Rents in prime central London are falling as job losses bite in the City – but despite this, more rentals are being agreed as would-be buyers become tenants instead.
According to Knight Frank, rents fell 0.5% last month, taking the annual rate of decline to 2.7%.
News that UBS is to cut up to 3,000 jobs in its London offices, combined with similar moves by Credit Suisse and Deutsche Bank, mean the downward trend is likely to continue, says Knight Frank.
Affordability is a central issue for tenants at the moment, as demand fails to keep pace with supply. Unsurprisingly, this is most evident in the £1,000 to £2,000 per week bracket due to the fact that mid-level City jobs have been most affected by cutbacks.
The strongest part of the central London rental market remains the lower price ranges, with average rents in the £500 to £1,500 per week bracket down by only 0.1% in the three months to October, compared to a decline of 1.2% in the £1,500-plus per week bracket.
Despite the weakness of the headline rental statistics, overall letting volumes are up strongly, with an 18% increase in the volume of tenancies agreed over the three months to the end September versus the same period in 2011.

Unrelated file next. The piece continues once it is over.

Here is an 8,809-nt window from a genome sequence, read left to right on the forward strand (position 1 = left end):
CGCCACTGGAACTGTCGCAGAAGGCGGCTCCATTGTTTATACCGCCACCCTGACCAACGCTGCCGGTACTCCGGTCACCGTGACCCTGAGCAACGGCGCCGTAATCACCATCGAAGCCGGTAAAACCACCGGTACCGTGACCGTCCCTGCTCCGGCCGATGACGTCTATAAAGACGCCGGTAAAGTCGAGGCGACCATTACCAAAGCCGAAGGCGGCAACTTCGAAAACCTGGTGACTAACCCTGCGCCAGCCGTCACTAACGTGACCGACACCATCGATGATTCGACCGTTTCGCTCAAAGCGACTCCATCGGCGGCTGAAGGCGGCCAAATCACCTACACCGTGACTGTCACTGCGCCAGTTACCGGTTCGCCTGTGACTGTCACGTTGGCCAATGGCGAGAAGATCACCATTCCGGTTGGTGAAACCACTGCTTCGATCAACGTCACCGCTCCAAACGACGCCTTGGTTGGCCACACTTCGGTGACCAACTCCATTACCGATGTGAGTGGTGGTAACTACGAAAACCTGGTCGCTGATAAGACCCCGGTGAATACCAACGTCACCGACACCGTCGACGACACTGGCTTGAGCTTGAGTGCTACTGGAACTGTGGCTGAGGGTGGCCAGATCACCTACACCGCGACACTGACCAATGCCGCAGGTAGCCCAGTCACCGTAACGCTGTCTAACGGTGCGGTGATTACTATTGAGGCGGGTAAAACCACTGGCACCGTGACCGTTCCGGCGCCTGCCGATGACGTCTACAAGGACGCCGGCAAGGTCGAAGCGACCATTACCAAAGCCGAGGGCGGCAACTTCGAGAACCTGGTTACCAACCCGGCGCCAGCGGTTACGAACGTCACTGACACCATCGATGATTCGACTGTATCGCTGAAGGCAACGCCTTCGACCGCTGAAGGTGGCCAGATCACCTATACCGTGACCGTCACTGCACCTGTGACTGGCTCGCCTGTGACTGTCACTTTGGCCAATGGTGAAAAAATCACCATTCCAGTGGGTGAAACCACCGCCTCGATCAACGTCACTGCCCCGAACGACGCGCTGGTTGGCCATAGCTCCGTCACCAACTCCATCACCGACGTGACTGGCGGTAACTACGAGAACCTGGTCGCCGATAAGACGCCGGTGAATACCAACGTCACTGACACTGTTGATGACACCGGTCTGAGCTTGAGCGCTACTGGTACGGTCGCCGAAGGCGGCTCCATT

Tim Hyatt, head of residential lettings, Knight Frank, said: “There are two contributing political factors that could provide a useful guide to the London lettings market in the next few months: firstly, speculation around Government policy is dampening £2m-plus property sales and will inevitably lead to an increase in high-level rentals as potential buyers decide not to commit while there is so much political dithering about a potential Mansion Tax.
“Secondly, you cannot discount the effect of Obama’s re-election on London as US citizens make up such a substantial proportion of the capital’s tenants. If the US continues to react negatively to its political divisions, then we will see more relocation from the US, and this will benefit the London market.
“But both these factors will be offset by the tough job market in the City at the moment, and in the short term this may be hard to overcome in regards to rental pricing.
“However, the volumes of lettings activity show that we are still progressing towards becoming a nation of renters, particularly with the current strictures surrounding the mortgage market.
“This, finally, is the overriding trend that will come to demonstrate the importance of the private rented sector within the wider UK housing market.”